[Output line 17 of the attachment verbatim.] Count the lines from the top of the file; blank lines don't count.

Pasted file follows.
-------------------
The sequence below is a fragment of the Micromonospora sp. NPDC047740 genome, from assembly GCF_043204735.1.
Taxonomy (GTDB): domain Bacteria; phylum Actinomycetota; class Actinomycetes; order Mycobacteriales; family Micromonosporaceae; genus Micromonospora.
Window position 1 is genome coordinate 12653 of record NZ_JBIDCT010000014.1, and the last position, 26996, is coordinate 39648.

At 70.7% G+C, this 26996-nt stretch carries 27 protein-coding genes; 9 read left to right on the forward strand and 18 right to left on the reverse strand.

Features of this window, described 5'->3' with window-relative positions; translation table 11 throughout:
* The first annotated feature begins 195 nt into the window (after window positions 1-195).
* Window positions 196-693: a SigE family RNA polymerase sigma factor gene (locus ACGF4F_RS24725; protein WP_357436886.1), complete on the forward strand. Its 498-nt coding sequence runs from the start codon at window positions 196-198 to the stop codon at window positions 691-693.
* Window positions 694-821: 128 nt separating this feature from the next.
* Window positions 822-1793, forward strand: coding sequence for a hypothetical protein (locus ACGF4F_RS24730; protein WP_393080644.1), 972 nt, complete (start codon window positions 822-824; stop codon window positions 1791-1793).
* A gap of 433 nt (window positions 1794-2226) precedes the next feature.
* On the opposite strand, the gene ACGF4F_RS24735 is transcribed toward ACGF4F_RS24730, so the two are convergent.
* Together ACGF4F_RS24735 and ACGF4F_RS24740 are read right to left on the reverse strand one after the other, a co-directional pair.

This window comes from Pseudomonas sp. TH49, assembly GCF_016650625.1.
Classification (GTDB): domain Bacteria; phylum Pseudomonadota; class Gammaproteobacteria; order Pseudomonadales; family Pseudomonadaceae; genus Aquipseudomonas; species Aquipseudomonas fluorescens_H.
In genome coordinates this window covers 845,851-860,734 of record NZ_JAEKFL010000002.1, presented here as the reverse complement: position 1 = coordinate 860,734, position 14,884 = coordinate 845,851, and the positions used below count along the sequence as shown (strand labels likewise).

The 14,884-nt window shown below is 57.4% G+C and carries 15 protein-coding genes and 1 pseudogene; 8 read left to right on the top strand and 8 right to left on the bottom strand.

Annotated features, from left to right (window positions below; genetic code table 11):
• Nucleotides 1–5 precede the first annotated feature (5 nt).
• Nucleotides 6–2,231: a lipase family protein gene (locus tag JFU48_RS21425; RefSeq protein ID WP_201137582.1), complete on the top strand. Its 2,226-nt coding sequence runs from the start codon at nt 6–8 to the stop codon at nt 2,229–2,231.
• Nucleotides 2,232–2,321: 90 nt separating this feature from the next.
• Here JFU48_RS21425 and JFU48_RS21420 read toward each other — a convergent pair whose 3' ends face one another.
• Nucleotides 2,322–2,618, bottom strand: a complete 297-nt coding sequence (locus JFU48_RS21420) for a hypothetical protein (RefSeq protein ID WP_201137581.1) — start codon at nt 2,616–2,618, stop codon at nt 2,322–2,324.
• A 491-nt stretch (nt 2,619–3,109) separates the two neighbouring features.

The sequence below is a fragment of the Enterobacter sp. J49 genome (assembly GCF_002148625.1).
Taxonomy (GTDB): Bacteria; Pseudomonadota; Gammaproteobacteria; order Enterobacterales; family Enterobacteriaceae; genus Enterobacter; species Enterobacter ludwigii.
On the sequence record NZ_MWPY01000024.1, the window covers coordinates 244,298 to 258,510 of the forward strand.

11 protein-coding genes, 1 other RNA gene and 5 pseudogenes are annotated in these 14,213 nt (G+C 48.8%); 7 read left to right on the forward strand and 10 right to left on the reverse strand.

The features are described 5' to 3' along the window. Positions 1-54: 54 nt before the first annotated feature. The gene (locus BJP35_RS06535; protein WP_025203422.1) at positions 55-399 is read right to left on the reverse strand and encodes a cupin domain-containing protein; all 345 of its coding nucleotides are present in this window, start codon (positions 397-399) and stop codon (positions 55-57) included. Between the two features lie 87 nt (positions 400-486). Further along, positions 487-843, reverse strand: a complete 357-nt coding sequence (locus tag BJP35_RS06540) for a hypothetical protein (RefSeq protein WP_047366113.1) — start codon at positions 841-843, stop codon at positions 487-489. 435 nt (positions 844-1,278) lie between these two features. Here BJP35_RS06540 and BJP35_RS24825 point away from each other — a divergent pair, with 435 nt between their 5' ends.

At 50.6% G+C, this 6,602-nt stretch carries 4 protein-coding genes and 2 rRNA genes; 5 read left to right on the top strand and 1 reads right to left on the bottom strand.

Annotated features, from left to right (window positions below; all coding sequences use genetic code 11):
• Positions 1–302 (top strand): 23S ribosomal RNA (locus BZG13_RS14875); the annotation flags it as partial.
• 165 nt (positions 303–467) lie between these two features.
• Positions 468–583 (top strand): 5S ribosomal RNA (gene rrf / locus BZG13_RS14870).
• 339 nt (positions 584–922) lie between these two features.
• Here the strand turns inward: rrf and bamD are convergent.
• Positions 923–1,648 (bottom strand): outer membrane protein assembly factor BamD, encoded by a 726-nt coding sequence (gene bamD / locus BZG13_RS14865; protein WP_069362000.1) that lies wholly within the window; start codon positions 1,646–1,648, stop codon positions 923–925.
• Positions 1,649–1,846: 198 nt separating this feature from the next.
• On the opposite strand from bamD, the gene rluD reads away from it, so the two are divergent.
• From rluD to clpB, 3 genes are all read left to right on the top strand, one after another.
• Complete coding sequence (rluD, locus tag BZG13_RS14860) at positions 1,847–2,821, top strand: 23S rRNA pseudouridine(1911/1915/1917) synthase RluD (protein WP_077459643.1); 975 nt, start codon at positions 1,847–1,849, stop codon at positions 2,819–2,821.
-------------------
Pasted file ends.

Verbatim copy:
Annotated features, from left to right (window positions below; genetic code table 11):